Customers care about quality? Really?

My father has spent many years in the trenches of continuous improvement, quality management, BS this, EN that, ISO the next thing. And after careful consideration, he’s come to the conclusion that it’s a load of hairy old bollocks. Although he probably wouldn’t use those exact words.

As my dad explains it, the doctrine of quality management and customer focus says that if firms don’t look after their customers, they’ll go out of business. That sounds perfectly reasonable, he says, until you actually look at the products and services people use. Quality doesn’t come into it. Quite the reverse, in fact: some of the most successful firms seem to treat their customers with contempt.

Examples? IKEA’s stores are deliberately designed to confuse you, its returns policy is evil, and the aisles are always packed with punters. Ryanair boss Michael O’Leary makes no secret of his contempt for his customers – he’s said he’d prefer it if they stood during flights, so he could get more people into a plane – and you just know he’d fire them out of cannons if he thought he could get away with it. It’s one of the world’s most successful airlines.

It happens in publishing too. The Daily Mail is the UK’s most popular newspaper among middle-class women. It spends most of its time telling those women that they’re hideous hags and that everything they’ve ever done will give the kids cancer. It’s one of the few success stories in print publishing – as is OK magazine, whose cover routinely lies about its contents. To take just two offences, “David Van Day: Scrooge Alone At Christmas” was about his plans to spend the holidays with his daughters in Barbados, while January’s Cheryl Cole story – “Being pregnant won’t split the band… baby boy predicted” – was based on nothing but an interview with a so-called psychic.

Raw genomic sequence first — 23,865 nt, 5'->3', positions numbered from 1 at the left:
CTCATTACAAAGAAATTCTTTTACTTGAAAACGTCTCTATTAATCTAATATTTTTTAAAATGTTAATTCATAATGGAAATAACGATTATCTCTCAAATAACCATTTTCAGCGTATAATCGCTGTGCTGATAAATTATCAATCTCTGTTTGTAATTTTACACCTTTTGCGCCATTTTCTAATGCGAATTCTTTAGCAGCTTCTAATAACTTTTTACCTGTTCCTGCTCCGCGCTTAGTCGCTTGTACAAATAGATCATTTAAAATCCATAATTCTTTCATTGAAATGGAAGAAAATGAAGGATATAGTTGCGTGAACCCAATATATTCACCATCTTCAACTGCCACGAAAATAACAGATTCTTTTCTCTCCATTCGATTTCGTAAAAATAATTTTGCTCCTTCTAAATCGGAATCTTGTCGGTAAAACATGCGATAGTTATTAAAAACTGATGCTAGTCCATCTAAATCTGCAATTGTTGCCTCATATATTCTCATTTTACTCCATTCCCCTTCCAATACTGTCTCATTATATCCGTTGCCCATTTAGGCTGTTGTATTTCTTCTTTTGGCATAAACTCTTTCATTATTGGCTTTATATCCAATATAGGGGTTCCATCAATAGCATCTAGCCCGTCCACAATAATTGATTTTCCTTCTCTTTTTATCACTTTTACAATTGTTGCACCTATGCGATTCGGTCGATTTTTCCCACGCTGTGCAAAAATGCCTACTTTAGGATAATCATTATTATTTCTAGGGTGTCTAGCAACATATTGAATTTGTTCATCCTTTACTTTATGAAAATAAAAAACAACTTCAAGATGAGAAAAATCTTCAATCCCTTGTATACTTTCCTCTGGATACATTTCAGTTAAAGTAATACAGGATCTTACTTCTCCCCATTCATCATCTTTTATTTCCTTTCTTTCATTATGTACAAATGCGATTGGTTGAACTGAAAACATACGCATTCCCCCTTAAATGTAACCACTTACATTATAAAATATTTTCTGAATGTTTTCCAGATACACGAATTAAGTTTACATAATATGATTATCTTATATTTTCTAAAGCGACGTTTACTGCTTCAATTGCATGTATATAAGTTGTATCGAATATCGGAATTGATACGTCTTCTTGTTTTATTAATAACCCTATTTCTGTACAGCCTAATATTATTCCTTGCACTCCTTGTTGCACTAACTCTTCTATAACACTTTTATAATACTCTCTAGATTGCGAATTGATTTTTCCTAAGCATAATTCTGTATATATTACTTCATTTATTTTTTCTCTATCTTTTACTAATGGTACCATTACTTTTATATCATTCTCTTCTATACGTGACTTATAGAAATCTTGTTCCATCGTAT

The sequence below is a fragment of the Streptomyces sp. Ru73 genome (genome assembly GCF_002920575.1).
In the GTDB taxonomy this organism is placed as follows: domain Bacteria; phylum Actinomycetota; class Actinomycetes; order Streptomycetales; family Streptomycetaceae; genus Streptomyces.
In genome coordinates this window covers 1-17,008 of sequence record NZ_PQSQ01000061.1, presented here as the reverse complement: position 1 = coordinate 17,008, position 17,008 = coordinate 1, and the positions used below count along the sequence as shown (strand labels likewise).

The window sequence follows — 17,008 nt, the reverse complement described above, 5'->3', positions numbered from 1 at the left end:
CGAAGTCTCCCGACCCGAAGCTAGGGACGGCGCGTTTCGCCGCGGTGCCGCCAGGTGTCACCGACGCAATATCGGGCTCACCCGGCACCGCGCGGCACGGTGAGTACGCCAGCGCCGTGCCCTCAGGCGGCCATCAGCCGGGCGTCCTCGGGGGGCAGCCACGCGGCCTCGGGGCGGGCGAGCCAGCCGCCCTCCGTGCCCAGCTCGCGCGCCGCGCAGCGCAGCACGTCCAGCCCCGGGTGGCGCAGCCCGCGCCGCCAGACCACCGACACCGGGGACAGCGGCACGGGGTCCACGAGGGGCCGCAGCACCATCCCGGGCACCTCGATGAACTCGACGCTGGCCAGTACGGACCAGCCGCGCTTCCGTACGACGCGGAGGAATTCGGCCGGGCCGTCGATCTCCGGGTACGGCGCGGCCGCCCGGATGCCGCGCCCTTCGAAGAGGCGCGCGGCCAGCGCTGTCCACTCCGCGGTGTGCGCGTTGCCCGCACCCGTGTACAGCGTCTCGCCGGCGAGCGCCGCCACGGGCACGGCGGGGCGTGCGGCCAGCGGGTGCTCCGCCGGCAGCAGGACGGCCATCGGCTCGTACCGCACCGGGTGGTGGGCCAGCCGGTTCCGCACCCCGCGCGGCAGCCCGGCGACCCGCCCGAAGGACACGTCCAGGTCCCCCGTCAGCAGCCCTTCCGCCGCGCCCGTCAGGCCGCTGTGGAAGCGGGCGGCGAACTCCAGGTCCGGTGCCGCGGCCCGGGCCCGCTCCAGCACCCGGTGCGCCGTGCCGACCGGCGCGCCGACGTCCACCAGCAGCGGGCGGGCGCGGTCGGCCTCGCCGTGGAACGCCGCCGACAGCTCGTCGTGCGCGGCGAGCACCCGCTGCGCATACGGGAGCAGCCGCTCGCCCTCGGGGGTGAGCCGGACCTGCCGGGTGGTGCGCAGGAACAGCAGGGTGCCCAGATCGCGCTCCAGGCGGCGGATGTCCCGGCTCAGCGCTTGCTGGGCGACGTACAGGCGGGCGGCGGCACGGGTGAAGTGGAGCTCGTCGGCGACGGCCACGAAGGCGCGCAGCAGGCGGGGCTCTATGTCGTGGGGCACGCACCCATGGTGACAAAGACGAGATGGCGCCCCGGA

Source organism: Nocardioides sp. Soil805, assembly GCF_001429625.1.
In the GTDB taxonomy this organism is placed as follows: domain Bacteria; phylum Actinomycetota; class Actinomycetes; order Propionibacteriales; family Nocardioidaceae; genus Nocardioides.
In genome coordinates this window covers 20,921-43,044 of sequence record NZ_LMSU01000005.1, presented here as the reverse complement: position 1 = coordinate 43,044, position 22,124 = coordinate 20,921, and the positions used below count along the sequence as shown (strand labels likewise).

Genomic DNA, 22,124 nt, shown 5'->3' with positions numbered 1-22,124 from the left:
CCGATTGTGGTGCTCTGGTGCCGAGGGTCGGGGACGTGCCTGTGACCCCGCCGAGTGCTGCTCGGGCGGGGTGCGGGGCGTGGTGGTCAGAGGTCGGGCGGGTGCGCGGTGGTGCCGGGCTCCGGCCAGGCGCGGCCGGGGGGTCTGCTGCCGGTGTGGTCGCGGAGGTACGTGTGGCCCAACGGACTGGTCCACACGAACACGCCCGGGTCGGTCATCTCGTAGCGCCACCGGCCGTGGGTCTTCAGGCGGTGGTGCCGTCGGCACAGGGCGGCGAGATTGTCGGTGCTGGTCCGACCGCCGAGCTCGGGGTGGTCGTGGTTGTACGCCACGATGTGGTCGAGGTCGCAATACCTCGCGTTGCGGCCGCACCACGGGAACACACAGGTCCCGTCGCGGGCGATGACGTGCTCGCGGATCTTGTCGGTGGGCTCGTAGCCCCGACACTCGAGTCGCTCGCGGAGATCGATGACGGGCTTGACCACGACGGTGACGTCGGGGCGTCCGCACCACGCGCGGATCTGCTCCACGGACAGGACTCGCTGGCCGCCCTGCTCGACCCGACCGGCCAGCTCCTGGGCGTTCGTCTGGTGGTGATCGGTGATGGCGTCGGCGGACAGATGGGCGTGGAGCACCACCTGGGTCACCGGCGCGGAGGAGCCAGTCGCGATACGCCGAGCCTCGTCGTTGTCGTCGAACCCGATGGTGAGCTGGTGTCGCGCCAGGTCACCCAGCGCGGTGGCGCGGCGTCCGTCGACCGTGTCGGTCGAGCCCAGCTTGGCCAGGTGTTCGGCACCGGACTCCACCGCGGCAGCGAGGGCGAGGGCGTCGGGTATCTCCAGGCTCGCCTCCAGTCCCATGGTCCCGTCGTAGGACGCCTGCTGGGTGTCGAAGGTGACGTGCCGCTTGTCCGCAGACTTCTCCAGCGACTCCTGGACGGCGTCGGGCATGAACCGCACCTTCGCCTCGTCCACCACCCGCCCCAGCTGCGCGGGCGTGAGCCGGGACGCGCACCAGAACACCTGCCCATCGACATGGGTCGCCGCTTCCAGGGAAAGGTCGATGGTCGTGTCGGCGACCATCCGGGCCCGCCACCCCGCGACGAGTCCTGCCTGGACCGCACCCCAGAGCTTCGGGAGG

I know what you’re thinking. We’re smarter than that. We care about quality. Nobody’s going to palm off a half-arsed product on us. And I say, Twitter.

Twitter is a great idea and a terrible service. The servers fall over if somebody sneezes. The interface is horrible, and features are non-existent – in fact, it’s so bad that an entire industry of desktop and mobile phone clients has sprung up in an attempt to make Twitter usable. January’s celebrity account hacks suggest that security isn’t up to much. It doesn’t (at the time of writing, at least) have the faintest idea of how it’s going to generate revenues. And yet the VCs keep funding it, and people continue to flock to it.

And that’s because what matters isn’t quality; it’s whether the product or service is good enough to overlook its shortcomings. Sometimes good enough means the price is right. Sometimes good enough means that a service is entertaining or useful despite its flaws. Sometimes good enough is because you aren’t buying OK for quality journalism. But it’s rarely, if ever, about BS this, EN that, ISO the next thing.